A new invasive insect that has caused the felling of hundreds of trees in Perth could attack popular species such as Moreton Bay figs if it escapes quarantine zones, conservationists say.
While the East Coast responded to the incursion of the varroa mite in bees, Western Australia dealt with another invasive insect known as the polyphagous shot-hole borer (PSHB).
The little beetlewhich is native to Southeast Asia, is a “mushroom cultivator” – it burrows into trees and spreads a fungus that can kill the host.
It was first detected in a tree in Perth in September last year and has since spread to 200 locations in the western suburbs of Perth.
The WA government has contained the spread with quarantine areas in 21 local government areas in Perth, restricting the movement of any wood or green waste that may harbor the borer.
Because there is no treatment for infested trees, the Department of Primary Industries has removed over 370 trees to reduce the risk of spread.
The Invasive Species Council says the incursion underscores the need for a well-funded biosecurity system to tackle the continued threat of harmful pests arriving in Australia.
Council conservation manager James Trezise said although the borers were small they were capable of taking down large trees and it would be a ‘disaster’ if the beetles started to affect environments and habitats. parks across the country.
“At the moment it is having an effect on heavily urbanized areas, but if it escapes from the current quarantine areas into nearby forests or reaches the east coast, it could be a major problem,” he said. declared.
“To put it into perspective, it could potentially mean that you lose some of these huge old trees in places like [Sydney’s] Hyde Park.
The beetle is considered an environmental and agricultural pest. It cultivates a fungus to feed its young, and some host trees may die within two years of infestation.
The beetle is unable to establish the fungus in all species and it is unclear how many types of trees in Australia – native and introduced species – could become targets. Overseas, more than 400 host species have been identified.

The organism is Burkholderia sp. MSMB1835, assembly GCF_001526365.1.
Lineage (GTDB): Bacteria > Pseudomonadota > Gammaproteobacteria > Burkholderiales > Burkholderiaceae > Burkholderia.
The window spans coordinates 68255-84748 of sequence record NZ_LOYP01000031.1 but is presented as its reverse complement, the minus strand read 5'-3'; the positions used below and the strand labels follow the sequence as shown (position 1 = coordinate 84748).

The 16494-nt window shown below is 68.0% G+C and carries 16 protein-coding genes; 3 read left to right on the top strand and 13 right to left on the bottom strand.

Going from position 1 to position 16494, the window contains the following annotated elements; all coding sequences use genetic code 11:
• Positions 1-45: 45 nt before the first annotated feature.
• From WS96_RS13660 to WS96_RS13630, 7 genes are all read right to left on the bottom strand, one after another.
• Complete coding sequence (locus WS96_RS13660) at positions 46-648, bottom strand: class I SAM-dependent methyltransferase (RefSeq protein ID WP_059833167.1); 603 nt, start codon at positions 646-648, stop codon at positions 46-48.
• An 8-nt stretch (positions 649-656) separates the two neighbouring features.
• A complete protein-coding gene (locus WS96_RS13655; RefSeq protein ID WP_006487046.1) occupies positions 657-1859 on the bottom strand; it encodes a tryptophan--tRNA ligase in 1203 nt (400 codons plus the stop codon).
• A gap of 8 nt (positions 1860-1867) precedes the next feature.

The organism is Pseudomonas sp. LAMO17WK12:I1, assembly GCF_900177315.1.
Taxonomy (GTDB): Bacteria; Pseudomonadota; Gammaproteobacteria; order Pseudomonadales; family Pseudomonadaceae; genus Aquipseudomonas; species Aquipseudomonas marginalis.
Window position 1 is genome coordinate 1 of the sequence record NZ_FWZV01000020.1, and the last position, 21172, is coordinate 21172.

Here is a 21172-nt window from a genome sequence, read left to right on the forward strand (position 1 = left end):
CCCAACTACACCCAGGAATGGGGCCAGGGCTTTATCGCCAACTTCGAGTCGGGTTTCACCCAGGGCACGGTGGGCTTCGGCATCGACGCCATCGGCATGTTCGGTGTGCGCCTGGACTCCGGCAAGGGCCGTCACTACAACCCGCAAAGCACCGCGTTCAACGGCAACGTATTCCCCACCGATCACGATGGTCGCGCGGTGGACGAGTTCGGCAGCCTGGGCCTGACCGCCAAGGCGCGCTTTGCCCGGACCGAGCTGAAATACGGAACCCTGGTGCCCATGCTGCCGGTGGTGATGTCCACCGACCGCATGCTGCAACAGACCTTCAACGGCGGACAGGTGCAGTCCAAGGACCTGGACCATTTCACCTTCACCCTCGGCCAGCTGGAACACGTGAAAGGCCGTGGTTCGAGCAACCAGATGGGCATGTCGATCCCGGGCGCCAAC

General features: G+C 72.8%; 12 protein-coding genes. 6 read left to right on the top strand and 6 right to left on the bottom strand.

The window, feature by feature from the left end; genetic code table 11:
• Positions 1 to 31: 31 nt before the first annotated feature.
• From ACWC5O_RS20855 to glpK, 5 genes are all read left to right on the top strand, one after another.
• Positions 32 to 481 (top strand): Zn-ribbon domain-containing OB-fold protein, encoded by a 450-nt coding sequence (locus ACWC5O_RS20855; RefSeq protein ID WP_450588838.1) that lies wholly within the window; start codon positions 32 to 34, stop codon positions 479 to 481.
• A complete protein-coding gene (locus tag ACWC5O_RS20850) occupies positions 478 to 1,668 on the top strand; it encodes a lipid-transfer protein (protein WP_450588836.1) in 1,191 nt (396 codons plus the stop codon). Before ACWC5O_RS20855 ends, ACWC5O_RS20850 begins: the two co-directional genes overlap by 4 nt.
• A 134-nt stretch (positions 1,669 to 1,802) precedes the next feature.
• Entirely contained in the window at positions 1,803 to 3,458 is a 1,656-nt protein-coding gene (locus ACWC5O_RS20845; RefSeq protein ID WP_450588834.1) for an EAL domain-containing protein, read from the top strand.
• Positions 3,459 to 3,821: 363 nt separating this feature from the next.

In WA, the main host identified was the elderberry box maple. Other trees monitored include oak, plane, avocado and fig.
Trezise said the beetles were known to target ficus species, of which there are 45 in Australia, including the Moreton Bay fig – a feature of towns and parks on the east coast and an essential part of many ecosystems from the east coast.
He said the lack of understanding of the trees the beetle might strike underscores the need for more investment in environmental biosecurity research to better understand the risks to native ecosystems and what is needed to combat them.
“The shothole borer is known to prefer ornamental and fruit trees, but we don’t have a full understanding of their potential impacts on our native forests, which is part of the problem,” Trezise said.
It is not known how the beetle got to WA. Authorities considered several possibilities, including that he “hitchhiked” over untreated wooden items and packaging.
Sonya Broughton, Plant Biosecurity Officer for the Department of Primary Industries, said the beetle’s natural spread was limited because only females could fly and only for short distances. This meant that the greatest risk came from human transport.
“Early detection and prompt removal or pruning of infested trees are essential to contain the spread of PSHB and minimize further impact on nearby host trees,” she said.
Broughton said managing the pest has involved the largest monitoring program in the department’s history, with staff inspecting more than a million trees on more than 25,000 properties over the past 12 months.
“Between the combined efforts of surveillance, trapping, tree management and quarantine restrictions, as well as public education, every effort is being made to contain the spread of PSHB in WA,” she said. .
Federal Agriculture Minister Murray Watt said the WA government was managing the response and his department was “keeping me informed of response activities”.